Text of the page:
Stress urinary incontinence, defined by the International Continence Society as the complaint of involuntary leakage on effort or exertion or on sneezing and coughing, affects 23% to 38% of the female population in the United States over the age of 20 years.
Stress urinary incontinence (SUI), defined by the International Continence Society as the complaint of involuntary leakage on effort or exertion or on sneezing or coughing,1 affects 23% to 38% of the female population in the United States over the age of 20 years.2 Of the women affected, it is estimated that 7% to 10% of cases are severe with frequent leakage.3
Analysis of Medicare data suggests that annually only 10% of women diagnosed with incontinence undergo surgical correction.4
Given that the US population is aging and that the incidence of urinary incontinence increases with age, it is important for the clinician to maintain a working knowledge of current treatment options for this increasingly common condition.
In addition to surgical correction, nonsurgical options exist for SUI. To date, the only pharmacologic agent to have shown efficacy for this condition is duloxetine. Duloxetine is a balanced serotonin and norepinephrine reuptake inhibitor approved by the US Food and Drug Administration (FDA) for the treatment of major depressive disorders, generalized anxiety disorders, and pain caused by fibromyalgia or diabetic neuropathy. It also has been noted in animal studies to increase bladder storage capacity and urethral striated muscle sphincter function through its effects on the central spinal cord.5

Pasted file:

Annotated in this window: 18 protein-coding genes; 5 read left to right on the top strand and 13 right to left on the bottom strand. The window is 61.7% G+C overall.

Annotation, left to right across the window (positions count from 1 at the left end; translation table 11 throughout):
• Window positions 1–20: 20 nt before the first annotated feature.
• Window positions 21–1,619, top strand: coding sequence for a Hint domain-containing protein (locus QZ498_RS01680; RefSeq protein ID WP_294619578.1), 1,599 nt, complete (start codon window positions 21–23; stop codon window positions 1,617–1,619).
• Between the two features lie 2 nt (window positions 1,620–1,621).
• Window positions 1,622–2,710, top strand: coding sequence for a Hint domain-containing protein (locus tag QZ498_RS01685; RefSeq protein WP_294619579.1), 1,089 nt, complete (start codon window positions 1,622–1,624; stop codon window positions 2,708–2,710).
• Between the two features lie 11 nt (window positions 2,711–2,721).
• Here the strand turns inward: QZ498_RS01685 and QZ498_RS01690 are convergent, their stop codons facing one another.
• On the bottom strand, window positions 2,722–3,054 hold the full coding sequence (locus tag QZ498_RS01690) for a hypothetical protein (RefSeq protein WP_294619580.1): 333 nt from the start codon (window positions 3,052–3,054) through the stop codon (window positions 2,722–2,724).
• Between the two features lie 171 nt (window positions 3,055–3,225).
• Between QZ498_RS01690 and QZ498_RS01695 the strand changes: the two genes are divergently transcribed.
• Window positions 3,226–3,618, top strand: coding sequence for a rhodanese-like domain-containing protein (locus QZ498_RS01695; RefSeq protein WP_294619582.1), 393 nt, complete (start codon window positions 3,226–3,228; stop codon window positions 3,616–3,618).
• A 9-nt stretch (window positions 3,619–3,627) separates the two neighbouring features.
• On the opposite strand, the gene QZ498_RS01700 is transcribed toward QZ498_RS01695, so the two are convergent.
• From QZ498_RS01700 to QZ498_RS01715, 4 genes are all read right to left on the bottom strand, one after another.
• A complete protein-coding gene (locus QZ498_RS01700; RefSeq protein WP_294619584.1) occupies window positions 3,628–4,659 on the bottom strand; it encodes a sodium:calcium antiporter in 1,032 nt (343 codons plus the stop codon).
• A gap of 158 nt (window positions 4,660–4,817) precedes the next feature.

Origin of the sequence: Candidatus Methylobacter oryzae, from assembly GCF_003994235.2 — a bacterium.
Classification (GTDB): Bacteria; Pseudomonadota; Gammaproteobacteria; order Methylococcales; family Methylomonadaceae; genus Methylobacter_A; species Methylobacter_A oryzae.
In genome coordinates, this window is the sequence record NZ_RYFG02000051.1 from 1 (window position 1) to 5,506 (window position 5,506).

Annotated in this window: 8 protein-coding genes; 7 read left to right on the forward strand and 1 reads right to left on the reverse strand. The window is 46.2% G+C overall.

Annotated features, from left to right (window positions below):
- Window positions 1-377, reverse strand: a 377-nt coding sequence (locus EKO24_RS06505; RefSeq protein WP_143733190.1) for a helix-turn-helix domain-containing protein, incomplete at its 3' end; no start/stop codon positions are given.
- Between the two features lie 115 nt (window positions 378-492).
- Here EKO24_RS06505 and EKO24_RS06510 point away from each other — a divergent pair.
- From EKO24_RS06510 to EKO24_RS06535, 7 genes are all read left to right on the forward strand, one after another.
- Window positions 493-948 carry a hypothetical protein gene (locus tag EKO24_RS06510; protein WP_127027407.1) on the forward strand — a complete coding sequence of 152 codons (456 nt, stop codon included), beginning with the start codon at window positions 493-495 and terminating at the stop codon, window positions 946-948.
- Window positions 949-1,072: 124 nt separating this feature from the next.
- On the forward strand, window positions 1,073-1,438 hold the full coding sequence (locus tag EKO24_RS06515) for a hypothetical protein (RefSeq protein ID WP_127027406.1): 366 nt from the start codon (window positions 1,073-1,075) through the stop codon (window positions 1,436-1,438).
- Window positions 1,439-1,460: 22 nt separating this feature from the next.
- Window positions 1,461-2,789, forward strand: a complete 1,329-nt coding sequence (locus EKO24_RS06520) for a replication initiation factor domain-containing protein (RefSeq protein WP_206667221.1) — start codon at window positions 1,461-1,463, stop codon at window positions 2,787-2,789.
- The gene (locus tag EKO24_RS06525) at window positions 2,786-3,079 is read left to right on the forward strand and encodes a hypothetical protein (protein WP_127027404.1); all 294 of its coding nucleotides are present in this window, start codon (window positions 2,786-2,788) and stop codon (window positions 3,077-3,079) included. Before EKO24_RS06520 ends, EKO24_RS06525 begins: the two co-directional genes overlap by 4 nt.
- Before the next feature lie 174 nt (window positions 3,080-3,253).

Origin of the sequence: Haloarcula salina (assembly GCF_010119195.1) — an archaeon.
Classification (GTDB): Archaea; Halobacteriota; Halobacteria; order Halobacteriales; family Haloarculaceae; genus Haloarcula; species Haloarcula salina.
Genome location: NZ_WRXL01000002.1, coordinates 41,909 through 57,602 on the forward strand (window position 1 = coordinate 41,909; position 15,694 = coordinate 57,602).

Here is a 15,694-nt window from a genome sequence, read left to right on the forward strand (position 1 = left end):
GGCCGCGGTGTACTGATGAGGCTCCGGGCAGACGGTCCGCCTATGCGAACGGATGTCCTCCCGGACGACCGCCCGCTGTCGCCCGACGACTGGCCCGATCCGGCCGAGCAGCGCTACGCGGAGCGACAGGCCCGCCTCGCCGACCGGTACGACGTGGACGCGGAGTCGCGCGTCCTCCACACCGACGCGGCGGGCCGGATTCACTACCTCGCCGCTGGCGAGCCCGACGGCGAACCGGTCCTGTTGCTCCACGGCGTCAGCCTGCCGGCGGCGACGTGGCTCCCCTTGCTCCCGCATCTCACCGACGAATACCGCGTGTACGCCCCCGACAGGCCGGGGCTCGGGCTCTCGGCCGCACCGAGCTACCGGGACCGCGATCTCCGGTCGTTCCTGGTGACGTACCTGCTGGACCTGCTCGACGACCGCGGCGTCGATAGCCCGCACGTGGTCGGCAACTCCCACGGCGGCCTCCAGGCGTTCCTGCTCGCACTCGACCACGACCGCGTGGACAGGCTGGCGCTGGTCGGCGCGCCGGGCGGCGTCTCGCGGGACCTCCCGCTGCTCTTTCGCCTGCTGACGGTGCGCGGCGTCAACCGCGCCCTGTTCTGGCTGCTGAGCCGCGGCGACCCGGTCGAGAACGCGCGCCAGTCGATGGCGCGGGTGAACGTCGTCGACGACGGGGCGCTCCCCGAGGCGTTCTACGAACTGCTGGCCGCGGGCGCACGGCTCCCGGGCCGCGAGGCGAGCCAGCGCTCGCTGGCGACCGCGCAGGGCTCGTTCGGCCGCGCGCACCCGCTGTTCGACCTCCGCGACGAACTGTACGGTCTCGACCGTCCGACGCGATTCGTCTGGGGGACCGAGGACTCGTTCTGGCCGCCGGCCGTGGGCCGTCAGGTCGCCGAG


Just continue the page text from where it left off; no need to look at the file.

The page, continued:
In a number of double-blind, placebo-controlled, randomized trials duloxetine has been shown to significantly improve symptoms of stress incontinence compared with placebo.6-9 For example, in the North American study of duloxetine conducted by Dmochowski, et al, women receiving duloxetine 40 mg twice daily were shown to have a 51% decrease in weekly incontinence episodes compared with a 27% reduction in patients receiving placebo. In addition, significant increases in quality-of-life measure subscales (ie, avoidance/limiting behavior, psychosocial and social embarrassment) were seen in the duloxetine-treated patients. These results were tempered by the fact that 24% of patients discontinued duloxetine because of adverse side effects (eg, nausea, fatigue, insomnia, somnolence, dizziness, and blurred vision) compared with 4% of placebo-treated patients.6
Duloxetine was approved for the treatment of stress incontinence by the European Union in 2004. In the United States, however, a black box warning issued by the FDA related to potential increases in suicidal ideation with duloxetine led the manufacturers to withdraw their application for approval of the additional indication of duloxetine for the treatment of stress incontinence. Thus, any treatment of stress incontinence in the United States with duloxetine therapy is considered off-label usage.
Other nonsurgical treatments
The current mainstays of nonsurgical therapy for SUI are pelvic floor muscle training, pessary devices, and behavioral or lifestyle modifications such as weight loss, fluid restriction, and avoidance of stressful maneuvers. Each of these approaches has been shown to have efficacy in motivated patients,10 and in our practice these are always offered as first-line approaches to any willing patient.
In patients who are able to properly perform Kegel maneuvers, we typically prescribe a self-directed exercise program. Pelvic floor muscle training is offered in combination with biofeedback training if the patient demonstrates an inability to properly perform a Kegel maneuver on exam or requests treatment by a physical therapist. Patients who do not achieve satisfactory symptom control with nonsurgical therapy or who are unwilling to participate in more conservative treatments generally are offered surgical therapy.